Manchester Arena Inquiry Report: Lessons for Everyone? – Part 3

The latest in our series of blogs about lessons that can be identified from Volume 2 of the Report of the Public Inquiry into the Attack on Manchester Arena on 22nd May 2017. The following are points raised from the first volume, and  highlights some additional lessons that should be observed in Crisis Management and Incident Management planning.

Cover of Manchester Arena Inquiry Report

Information

The emergency services use the acronym METHANE to aid responders in understanding what needs to be reported in the first instance. It is clear that failings in completing this report and, when it was finally completed, sharing the information, contributed to failings in the emergency services response after the Arena bombings

Emergency Services METHANE mnemonic

Whilst these headings may not be the most appropriate for a lot of organisations, something similar will assist Crisis Management Teams in better understanding the situation and potential impact.  Or this reason, when Cambridge Risk Solutions works with clients on their Crisis and Incident Management processes, we always encourage use of a simple aide memoire.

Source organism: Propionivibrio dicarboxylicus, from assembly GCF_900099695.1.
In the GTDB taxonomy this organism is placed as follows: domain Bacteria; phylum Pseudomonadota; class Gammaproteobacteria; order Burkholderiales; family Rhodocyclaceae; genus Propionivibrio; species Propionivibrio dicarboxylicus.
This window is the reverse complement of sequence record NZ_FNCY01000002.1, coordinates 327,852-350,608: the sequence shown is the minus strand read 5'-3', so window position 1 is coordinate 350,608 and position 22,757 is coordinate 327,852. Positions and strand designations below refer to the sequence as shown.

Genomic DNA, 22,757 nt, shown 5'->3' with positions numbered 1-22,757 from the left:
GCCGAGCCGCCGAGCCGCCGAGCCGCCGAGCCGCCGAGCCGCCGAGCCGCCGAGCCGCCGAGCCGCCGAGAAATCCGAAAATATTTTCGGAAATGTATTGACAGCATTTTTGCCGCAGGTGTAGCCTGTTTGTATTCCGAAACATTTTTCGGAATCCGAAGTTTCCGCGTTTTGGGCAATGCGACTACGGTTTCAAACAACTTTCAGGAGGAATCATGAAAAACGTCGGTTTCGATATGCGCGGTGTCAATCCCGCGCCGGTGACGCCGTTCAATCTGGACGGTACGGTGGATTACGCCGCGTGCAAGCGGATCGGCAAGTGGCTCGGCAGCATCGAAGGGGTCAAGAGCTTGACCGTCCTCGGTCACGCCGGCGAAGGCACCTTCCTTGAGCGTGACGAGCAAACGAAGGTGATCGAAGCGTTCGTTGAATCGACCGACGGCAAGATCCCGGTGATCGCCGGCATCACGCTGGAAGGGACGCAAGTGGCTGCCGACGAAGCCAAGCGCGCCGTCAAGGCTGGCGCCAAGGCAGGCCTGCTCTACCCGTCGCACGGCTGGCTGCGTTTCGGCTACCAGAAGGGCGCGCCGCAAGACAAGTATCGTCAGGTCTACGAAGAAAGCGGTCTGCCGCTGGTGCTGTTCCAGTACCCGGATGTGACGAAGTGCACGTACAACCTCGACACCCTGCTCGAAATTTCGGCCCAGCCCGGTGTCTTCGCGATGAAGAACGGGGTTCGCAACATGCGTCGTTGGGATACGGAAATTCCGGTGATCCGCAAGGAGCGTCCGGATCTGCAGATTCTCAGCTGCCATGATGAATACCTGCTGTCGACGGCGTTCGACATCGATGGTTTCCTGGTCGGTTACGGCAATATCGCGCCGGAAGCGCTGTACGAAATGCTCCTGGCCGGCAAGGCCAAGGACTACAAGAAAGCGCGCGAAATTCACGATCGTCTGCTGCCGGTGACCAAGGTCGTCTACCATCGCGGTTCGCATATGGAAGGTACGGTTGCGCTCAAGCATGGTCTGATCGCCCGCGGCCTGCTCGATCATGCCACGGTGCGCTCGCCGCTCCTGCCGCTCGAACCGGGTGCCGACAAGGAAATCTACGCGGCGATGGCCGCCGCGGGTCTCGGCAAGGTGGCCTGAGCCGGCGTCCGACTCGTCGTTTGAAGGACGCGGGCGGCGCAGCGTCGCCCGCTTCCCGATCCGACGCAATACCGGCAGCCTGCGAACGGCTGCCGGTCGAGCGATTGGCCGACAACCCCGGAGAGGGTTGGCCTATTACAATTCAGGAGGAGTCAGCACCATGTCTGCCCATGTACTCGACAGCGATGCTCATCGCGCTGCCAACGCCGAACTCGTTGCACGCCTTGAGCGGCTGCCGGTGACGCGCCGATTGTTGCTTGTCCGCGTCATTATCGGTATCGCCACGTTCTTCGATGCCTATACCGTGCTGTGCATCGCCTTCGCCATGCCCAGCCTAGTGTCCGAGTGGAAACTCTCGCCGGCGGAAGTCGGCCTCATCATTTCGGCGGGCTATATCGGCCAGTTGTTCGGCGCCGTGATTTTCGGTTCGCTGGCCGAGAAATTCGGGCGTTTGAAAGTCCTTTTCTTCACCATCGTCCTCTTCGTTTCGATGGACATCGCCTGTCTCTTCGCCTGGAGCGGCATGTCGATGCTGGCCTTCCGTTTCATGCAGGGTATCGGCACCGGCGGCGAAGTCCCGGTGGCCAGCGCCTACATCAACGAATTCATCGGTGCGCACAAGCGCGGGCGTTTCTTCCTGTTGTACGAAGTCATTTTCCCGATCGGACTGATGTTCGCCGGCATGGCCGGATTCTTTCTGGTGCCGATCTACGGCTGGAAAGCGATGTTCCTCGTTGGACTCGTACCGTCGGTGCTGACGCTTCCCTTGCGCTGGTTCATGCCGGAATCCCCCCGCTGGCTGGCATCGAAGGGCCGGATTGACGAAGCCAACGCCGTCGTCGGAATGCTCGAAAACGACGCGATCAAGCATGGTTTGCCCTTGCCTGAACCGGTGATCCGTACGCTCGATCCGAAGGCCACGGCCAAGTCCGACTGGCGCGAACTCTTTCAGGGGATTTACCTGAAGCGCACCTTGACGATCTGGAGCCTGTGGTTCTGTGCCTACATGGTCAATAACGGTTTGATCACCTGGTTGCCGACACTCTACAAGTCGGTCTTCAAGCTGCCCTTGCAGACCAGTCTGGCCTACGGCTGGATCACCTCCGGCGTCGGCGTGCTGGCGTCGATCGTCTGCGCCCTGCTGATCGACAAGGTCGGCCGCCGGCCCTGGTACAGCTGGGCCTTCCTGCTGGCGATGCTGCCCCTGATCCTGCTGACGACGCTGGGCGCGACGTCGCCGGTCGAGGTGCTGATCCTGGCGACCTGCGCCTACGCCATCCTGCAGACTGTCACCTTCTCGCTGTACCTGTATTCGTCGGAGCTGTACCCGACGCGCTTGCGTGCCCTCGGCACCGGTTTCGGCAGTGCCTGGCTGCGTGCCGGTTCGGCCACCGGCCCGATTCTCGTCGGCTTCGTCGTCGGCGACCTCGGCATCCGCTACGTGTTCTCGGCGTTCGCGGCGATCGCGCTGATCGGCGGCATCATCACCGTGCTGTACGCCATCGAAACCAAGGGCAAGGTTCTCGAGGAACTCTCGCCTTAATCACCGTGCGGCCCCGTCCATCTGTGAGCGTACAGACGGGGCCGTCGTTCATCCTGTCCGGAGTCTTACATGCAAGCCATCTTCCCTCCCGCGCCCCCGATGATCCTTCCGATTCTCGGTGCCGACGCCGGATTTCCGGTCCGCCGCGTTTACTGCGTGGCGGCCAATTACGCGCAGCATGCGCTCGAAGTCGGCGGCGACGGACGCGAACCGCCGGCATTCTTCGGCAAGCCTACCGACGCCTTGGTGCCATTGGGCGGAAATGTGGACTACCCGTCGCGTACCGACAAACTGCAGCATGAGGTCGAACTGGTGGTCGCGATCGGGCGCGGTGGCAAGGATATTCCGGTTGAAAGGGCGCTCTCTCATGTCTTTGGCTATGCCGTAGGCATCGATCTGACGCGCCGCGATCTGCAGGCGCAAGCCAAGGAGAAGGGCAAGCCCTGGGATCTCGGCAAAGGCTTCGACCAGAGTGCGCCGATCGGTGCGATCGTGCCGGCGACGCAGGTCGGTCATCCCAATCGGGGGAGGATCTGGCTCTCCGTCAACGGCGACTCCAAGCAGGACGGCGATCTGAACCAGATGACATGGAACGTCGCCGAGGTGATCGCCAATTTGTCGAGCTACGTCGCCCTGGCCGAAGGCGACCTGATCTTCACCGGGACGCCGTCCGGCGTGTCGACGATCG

Plans

It is noteworthy that, as is stated within the report, ‘by 22nd May 2017, there were three potentially applicable Operation Plato plans. The process by which those plans were created and managed was unsatisfactory.’

Effective document management is critical to ensure that all Crisis Management Team members are working from the same document.  Advances in document management systems, such as Sharepoint, do assist with maintaining documents, but organisations should take care to ensure ‘a single source of the truth’, particularly where staff have printed documents for personal use.

The report also lambasts the length of some of the plans, stating that one ‘was 225 pages long. The Major Incident Plan was too long to be useful to anyone when responding to the early stages of a Major Incident’.  Again, this is why we work with clients to develop Aide memoires as these are useful and short documents that can be used in the immediate stages of an emergency response. 

The Report also lambasts the ‘window dressing’ for the updates to a plan; this is particularly relevant for those organisations who are racing round trying to update documents immediate prior to a re-certification audit (I am not pointing any fingers….you know who you are!).

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